8 things to do during pregnancy for a smart baby

Want to make sure your baby is smart and healthy even before he's born? Here are eight simple ways to do that.

Curated from: Hindustan Times

1. Start a storytime habit

When does learning begin? Psychologist and parenting expert Polly Sengupta says the foundations for language begin in the womb and, by the third trimester, your baby can memorise sounds she/he hears regularly.

According to an article in parenting website Babble, researchers asked mothers to read a passage from The Cat In The Hat (a children’s book written and illustrated by Theodor Geisel under the pen name Dr Seuss and first published in 1957) repeatedly to their unborn babies. After birth, the babies recognised that passage when they heard it.

2. Eat healthy

Omega 3 fatty acids are absolutely essential for baby’s brain development. Make certain you include foods that have a good content of omega 3, such as, fish, soybeans and spinach, in your diet. Also, iron found in leafy vegetables, like spinach, helps the flow of oxygen to the baby’s brain cells.

“Include nuts such as almonds and walnuts in your diet during your pregnancy. Walnuts are essential for brain development of adults and babies alike. Almonds are a good source of niacin, protein and energy and helps in the overall brain development of the baby,” Ghosh says.

And if you want your baby to have the gourmet palate of an intellect, get adventurous at dinnertime, Ghosh suggests, as your baby’s taste buds develop from around 12 weeks. In one study, babies of mums who drank carrot juice while pregnant showed a preference for carrots once born.

3. Stay fit and active

Love the endorphin boost you get from exercise? Well, so does your baby. Staying fit and active is all the more important during pregnancy. Fight the urge to laze around and get off the couch if you want to make your baby smarter, Ghosh says.

“Hormones released during exercise cross the placenta, bathing your baby in feel-good chemicals for up to a couple of hours. Plus, as exercise increases the flow of blood around your body, including to the womb. Hence, your baby’s development is given a boost,” she says.

If you weren’t exercising before getting pregnant, stick to lightweight exercises and brisk walks, as it has been proven that mothers who are active during pregnancy have smarter children, she adds. Latest research also suggests exercise during pregnancy can increase neurons in your baby’s hippocampus - the learning and memory part of the brain - by 40%.

4. Play music and get talking

As the baby grows in her/his mother’s womb, she/he begins to hear and even respond to sound. She/he may not understand what you are saying but stimulating your baby by talking or even singing can help with her/his brain development, says Sengupta.

“You can even ask you partner to speak to your belly and feel the baby respond in return,” she says, adding, “From time to time listen to soothing music or even nursery rhymes.”

Perhaps the most important education of all - you can shape your baby’s music taste.

“Unborn babies love music - it helps trigger happy chemicals, like serotonin, which encourage her/him to be calm and even increase concentration power. After the birth, your baby remembers and relives all those good feelings associated with the music each time she/he hears it,” Sengupta says. That means: After your baby’s born, sing the same rhymes to quieten and soothe her/him.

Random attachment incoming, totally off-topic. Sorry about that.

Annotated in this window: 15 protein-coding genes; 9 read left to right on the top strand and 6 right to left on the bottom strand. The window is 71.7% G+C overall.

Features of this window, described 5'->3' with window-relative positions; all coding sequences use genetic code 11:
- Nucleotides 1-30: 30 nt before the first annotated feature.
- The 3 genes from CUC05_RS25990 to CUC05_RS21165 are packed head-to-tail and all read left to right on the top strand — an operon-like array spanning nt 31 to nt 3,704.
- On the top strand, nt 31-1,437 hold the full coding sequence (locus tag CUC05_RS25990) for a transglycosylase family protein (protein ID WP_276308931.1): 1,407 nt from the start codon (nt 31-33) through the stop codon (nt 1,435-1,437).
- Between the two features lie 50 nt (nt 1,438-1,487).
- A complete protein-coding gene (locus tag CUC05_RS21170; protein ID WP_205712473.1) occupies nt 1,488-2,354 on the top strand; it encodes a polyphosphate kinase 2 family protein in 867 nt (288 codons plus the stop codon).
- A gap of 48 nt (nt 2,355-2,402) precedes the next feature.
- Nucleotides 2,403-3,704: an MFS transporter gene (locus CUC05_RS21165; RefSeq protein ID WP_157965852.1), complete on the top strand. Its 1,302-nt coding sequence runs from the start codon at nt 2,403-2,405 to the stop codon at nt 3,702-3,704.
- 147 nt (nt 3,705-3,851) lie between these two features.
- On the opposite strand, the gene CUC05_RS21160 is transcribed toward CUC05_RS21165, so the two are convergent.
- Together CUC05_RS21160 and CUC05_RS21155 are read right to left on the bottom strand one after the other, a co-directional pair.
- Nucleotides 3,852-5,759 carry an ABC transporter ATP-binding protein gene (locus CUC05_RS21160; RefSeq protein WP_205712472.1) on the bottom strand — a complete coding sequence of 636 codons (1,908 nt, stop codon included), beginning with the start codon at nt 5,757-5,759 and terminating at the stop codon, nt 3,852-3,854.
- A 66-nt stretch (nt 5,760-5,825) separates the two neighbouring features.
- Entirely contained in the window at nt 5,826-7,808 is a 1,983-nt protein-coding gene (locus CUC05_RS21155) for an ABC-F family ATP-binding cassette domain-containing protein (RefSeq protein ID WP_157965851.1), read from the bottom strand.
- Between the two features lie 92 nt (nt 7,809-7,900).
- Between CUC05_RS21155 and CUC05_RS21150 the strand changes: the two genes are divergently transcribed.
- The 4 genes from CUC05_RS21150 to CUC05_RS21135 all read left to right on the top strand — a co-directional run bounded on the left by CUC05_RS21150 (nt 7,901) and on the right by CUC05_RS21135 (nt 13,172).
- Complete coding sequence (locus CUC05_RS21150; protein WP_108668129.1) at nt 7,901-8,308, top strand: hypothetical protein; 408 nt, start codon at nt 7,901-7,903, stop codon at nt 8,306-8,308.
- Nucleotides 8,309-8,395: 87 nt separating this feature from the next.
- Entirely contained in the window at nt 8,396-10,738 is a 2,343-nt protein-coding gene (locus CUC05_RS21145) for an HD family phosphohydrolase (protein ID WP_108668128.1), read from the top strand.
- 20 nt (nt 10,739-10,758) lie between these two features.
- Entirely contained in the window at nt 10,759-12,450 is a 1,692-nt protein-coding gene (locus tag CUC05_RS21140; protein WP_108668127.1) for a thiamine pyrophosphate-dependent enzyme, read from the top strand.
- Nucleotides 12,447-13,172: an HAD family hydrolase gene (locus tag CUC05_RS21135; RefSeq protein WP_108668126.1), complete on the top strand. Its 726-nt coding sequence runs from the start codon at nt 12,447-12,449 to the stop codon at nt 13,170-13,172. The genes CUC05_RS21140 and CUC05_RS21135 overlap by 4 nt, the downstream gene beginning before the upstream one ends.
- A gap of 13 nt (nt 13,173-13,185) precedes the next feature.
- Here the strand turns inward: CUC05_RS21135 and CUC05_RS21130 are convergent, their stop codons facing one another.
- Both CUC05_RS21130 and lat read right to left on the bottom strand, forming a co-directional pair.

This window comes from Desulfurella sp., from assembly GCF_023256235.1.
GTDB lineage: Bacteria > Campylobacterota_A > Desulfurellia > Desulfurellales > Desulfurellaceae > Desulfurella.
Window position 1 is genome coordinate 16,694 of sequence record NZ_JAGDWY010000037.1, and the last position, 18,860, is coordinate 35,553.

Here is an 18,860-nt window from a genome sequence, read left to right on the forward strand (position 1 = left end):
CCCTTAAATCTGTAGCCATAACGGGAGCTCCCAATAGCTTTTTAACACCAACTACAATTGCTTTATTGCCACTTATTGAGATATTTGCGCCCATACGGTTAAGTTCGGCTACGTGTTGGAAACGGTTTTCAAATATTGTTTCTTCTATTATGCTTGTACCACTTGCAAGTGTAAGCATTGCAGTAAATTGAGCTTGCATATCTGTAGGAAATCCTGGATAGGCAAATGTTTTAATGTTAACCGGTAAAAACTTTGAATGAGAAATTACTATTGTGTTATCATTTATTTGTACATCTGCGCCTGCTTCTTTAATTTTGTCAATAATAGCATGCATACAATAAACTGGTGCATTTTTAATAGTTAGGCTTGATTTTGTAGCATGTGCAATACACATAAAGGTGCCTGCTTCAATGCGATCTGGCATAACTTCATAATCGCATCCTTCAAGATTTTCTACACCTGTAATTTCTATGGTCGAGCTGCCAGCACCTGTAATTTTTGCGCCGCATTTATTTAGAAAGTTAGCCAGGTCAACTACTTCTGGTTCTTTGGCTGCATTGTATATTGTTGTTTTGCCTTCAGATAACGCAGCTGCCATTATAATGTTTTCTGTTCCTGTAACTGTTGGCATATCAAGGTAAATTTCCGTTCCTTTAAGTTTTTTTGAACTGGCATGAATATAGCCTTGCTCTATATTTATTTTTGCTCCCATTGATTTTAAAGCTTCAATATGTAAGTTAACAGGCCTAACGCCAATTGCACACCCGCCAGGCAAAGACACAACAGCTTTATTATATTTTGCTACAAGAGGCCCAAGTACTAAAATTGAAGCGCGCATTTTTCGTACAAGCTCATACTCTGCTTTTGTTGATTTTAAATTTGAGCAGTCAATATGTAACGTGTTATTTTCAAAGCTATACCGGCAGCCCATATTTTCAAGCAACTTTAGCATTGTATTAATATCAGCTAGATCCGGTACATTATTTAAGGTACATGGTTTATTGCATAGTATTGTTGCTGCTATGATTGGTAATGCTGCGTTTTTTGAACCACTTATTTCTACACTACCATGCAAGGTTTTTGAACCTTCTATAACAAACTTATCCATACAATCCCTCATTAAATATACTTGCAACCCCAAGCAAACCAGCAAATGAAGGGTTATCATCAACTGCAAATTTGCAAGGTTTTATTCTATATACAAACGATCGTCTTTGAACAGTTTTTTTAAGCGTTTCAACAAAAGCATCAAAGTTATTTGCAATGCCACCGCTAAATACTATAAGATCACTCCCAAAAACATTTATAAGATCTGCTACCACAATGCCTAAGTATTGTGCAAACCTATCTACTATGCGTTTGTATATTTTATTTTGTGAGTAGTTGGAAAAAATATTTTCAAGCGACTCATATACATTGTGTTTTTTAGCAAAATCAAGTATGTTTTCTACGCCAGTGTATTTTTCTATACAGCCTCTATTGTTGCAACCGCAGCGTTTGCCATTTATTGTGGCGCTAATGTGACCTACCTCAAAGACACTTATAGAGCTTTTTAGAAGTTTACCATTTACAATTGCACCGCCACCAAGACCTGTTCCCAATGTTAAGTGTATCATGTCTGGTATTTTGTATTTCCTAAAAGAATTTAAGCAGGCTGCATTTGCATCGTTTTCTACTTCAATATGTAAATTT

5. Keep thyroid levels in check

Thyroid is essential for the body. During pregnancy if your thyroid level is unstable it can affect the baby: Deficiency of thyroid in the mother can affect the intelligence quotient of the baby.

“Try to eat a well-balanced and healthy diet, which contains ample amount of sodium. Include iodised salt and yogurt in your diet in case you feel you do not get the required amount of iodine in your diet,” Ghosh says.

6. Don’t ignore the supplements

During pregnancy your body needs extra nourishment. Though a wholesome meal will provide you with ample nutrition,you must take additional supplements for the well-being of the baby and a smooth delivery.

“There are a lot of prenatal supplements available in the markets such as vitamins and supplements containing folic acid. Both of these elements play a crucial role in the development of the brain cells of the baby. However, it is necessary that you consult your doctor before taking any supplements,” Ghosh says.

7. Get a little sunshine

Never before has vitamin D been so important. All you need to do is soak some sunshine up for 20 minutes a day.

“We test the pregnant mums who come to our clinic for vitamin D, and more than half of them are deficient. That’s due to a combination of a lack of sunlight and not getting enough vitamin D in their diet.” Ghosh says.

Most of the vitamin D we rely on to grow healthy and strong bones comes from the sun, though it can also be found in a few foods like oily fish and eggs. This nutrient is essential for helping your baby develop strong bones and heart, and researchers have also started investigating a link between a lack of vitamin D in pregnant women and autism.

8. Gently massage your tummy

According to a Time magazine article, rubbing your belly gently is also a good stimulation for the baby.

“A baby, still in the womb, can feel your touch. From around 20 weeks, your baby will feel you touching your bump and stroking it can send calming messages to her/his nervous system, Sengupta says.

Research suggests an unborn baby can even distinguish between her/his mother and father’s touch. Pass some almond oil: this is the best excuse for a massage ever.

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